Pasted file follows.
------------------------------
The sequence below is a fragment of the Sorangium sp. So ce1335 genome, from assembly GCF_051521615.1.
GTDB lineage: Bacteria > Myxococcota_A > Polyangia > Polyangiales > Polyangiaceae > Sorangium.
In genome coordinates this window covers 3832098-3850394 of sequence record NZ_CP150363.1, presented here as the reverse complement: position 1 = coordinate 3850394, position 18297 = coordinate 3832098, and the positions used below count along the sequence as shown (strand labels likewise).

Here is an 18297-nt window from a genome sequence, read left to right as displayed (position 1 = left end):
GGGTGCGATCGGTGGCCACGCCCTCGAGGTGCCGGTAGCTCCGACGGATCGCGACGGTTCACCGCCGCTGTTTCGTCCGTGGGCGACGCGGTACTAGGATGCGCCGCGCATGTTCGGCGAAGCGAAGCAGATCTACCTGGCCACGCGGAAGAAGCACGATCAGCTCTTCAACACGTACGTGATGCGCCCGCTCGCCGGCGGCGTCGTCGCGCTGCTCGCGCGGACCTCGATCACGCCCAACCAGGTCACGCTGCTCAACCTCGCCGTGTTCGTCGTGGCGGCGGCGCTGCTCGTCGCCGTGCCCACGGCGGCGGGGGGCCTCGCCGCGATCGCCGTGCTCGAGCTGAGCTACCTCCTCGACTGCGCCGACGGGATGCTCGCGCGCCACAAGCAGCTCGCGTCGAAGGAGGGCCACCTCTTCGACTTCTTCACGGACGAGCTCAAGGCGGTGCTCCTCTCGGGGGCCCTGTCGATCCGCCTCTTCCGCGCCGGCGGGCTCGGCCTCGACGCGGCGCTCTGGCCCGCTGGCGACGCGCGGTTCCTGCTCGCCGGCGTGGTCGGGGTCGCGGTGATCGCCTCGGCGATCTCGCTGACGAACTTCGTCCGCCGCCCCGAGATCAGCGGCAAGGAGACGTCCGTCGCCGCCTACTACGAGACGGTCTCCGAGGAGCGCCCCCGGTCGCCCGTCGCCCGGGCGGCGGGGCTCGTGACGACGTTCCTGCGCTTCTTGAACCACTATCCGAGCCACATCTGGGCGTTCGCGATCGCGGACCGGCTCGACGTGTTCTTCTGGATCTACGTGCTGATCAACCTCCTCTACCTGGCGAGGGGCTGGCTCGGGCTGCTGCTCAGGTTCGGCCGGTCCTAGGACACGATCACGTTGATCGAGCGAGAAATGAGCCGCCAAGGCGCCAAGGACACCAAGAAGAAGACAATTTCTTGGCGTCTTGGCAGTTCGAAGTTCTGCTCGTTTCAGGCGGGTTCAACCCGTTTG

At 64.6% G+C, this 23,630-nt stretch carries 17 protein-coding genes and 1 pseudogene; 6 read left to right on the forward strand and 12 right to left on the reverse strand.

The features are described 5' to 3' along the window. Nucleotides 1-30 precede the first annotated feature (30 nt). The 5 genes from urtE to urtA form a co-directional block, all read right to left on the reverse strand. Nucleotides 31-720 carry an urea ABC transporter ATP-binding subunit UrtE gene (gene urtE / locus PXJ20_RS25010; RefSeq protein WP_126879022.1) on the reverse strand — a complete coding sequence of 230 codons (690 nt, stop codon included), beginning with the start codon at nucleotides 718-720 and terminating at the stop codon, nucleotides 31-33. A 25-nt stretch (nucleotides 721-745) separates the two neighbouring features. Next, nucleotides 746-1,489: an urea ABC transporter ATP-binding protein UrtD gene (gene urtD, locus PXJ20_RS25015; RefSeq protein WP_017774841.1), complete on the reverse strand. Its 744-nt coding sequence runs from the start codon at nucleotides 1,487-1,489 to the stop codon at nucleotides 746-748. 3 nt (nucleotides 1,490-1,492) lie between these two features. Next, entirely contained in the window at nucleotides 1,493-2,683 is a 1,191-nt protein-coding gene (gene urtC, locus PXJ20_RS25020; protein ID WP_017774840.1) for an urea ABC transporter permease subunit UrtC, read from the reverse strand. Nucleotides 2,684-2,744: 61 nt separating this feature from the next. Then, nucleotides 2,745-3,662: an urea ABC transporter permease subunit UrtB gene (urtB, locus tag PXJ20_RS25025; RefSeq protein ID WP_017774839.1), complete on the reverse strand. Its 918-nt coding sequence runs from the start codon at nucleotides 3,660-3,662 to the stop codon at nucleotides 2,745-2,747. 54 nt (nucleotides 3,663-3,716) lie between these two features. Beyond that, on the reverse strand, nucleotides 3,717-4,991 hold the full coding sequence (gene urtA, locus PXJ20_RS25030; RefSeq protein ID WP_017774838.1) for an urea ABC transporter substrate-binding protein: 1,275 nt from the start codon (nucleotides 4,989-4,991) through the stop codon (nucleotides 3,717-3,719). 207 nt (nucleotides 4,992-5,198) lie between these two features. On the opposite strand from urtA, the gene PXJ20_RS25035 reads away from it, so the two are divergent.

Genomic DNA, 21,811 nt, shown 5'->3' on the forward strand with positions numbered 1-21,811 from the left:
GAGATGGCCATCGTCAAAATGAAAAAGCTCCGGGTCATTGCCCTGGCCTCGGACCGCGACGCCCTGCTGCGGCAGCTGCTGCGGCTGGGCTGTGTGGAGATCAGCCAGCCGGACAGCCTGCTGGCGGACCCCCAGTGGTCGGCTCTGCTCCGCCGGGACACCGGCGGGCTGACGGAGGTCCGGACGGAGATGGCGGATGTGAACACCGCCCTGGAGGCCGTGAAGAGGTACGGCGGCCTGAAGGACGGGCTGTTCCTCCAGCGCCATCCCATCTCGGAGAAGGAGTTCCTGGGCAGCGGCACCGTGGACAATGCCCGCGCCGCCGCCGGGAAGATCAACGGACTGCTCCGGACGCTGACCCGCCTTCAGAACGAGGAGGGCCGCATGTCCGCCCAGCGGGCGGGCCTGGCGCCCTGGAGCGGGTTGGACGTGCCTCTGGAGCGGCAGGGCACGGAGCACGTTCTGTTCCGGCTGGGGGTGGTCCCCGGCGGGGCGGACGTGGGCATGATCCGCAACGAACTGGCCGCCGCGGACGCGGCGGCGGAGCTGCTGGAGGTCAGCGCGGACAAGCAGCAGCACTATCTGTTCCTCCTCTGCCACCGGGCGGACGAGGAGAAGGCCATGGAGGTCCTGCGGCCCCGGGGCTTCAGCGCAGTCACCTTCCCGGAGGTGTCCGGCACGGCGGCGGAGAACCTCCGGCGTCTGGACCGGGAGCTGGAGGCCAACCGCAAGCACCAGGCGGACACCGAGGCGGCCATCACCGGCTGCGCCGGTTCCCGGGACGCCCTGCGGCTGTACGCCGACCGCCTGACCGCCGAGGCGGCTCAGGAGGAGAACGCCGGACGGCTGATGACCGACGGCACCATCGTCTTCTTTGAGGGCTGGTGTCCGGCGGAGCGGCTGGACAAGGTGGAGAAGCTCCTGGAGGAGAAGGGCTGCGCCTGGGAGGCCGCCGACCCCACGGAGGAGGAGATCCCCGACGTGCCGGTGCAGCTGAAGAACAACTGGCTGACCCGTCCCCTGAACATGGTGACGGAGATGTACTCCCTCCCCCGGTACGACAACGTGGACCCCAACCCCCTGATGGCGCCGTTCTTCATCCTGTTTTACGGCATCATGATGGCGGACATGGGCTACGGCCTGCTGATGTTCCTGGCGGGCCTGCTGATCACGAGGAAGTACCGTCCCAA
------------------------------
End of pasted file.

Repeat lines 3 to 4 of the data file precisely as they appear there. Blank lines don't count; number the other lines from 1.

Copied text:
In genome coordinates this window covers 3832098-3850394 of sequence record NZ_CP150363.1, presented here as the reverse complement: position 1 = coordinate 3850394, position 18297 = coordinate 3832098, and the positions used below count along the sequence as shown (strand labels likewise).

Here is an 18297-nt window from a genome sequence, read left to right as displayed (position 1 = left end):